How to Stop Weight Loss in Cancer Patients

How to Stop Weight Loss in Cancer Patients

A common concern for caregivers and patients is how to stop weight loss in cancer patients in a healthy way. In this article, we will provide tips to promote maintaining a healthy weight as well as the causes of weight loss. Weight loss during treatment is linked to more hospitalizations, delays in treatment, and malnutrition. It is important to prioritize nutrition and a balanced diet.

A healthy diet is important for cancer patients because malnutrition can be dangerous. Weight loss increases the mortality rate for most types of cancer, while also lowering the response to chemotherapy and other treatments.

Causes of Weight Loss in Cancer Patients

Weight loss can be attributed to two reasons, the cancer itself and/or the symptoms that occur during treatment. For patients with inoperable cases of cancer, the weight loss syndrome, cachexia, is common. These patients especially have difficulty handling the physical demands or intense symptoms of their treatment. Cachexia is characterized by:

  • Muscle loss
  • Anemia
  • Loss of appetite
  • Decreased quality of life

Currently, there are no guidelines for the treatment of cancer cachexia other than attempting to alleviate its’ symptoms. The difference between cachexia and standard weight loss for cancer patients is that the metabolism itself is being affected. Increasing calories will not help as much with gaining weight due to the change in the metabolic system. Cachexia is attributed to the cancer, not the treatment. Talk to your doctor about any new symptoms being experienced for suggestions on how to increase appetite or help with symptoms.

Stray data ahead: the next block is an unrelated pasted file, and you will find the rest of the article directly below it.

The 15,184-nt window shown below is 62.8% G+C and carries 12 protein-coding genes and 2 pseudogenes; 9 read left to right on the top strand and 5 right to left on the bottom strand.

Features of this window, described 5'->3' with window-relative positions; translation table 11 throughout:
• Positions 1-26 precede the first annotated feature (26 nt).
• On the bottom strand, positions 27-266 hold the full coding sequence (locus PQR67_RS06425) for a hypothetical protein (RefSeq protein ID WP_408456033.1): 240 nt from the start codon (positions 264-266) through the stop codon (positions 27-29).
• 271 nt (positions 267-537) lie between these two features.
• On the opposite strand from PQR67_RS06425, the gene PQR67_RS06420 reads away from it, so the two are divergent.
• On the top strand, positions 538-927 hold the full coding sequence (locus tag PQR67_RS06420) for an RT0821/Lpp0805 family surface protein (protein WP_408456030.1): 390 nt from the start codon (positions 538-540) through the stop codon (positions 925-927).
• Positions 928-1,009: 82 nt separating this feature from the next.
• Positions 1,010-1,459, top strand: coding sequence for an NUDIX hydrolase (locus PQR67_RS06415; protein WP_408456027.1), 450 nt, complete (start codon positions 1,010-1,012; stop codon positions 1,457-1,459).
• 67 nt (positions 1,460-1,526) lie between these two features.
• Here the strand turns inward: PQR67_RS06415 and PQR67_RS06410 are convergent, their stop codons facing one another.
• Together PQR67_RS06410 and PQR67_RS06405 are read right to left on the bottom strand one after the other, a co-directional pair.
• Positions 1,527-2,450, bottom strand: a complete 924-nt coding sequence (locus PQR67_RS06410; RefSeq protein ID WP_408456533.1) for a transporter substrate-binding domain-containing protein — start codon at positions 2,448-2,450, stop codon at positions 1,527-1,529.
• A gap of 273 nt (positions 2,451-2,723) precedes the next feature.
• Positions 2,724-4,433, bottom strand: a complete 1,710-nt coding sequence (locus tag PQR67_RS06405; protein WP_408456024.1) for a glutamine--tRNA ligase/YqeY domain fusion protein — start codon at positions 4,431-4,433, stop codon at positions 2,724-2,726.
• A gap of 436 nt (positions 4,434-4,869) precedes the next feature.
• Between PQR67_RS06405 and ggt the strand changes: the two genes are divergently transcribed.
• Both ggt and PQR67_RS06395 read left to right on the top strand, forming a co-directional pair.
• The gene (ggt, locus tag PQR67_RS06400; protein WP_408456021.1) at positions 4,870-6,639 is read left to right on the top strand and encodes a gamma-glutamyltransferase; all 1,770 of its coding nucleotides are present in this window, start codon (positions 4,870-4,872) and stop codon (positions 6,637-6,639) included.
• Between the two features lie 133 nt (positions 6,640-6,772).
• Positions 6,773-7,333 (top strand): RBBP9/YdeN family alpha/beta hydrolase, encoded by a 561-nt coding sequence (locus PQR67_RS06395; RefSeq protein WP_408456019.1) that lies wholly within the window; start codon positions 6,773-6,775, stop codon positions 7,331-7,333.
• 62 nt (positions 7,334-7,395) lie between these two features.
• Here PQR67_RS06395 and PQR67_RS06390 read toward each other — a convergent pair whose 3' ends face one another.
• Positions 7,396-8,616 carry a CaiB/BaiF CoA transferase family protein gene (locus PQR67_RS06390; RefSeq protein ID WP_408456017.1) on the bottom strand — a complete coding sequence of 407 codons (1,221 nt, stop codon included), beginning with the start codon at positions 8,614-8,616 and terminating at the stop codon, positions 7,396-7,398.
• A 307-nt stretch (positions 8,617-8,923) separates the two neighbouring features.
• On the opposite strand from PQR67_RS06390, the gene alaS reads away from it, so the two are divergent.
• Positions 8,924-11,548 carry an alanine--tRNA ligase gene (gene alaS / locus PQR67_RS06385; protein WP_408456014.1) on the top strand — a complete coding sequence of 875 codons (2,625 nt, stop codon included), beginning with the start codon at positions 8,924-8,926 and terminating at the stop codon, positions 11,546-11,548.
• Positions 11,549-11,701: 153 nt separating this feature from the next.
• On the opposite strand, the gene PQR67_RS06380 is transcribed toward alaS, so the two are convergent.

COVID and Cancer Patients

How to Stop Weight Loss in Cancer Patients

Every individual’s needs are different, and you should consult your doctor about any changes in your diet or loss of appetite from treatment. General tips for managing weight loss include:

  • You may not be able to eat full meals easily due to loss of appetite, so eating multiple smaller meals throughout the day is a good alternative.
  • Keep track of your daily intake of food and nutrition as well as how you feel after certain foods. Share with your doctor what foods cause nausea or a loss of appetite for suggestions on creating a balanced diet.
  • Talk to your doctor about adding a nutritionist or dietician to your care team to make sure you are receiving all the proper foods and nutrients.

For some patients, your doctor might suggest taking a medication to aid in stopping weight loss. These medicines are designed to help with symptoms like nausea and vomiting while increasing well-being and promoting weight gain. These medications include:

  • Megestrol Acetate
  • Steroids (corticosteroids/glucocorticoids)
  • Dronabinol (Marinol)
  • Metoclopramide (Reglan)
  • Pancreatic enzyme (Lipase) replacement

Sources:

https://www.cancer.net/coping-with-cancer/physical-emotional-and-social-effects-cancer/managing-physical-side-effects/weight-loss

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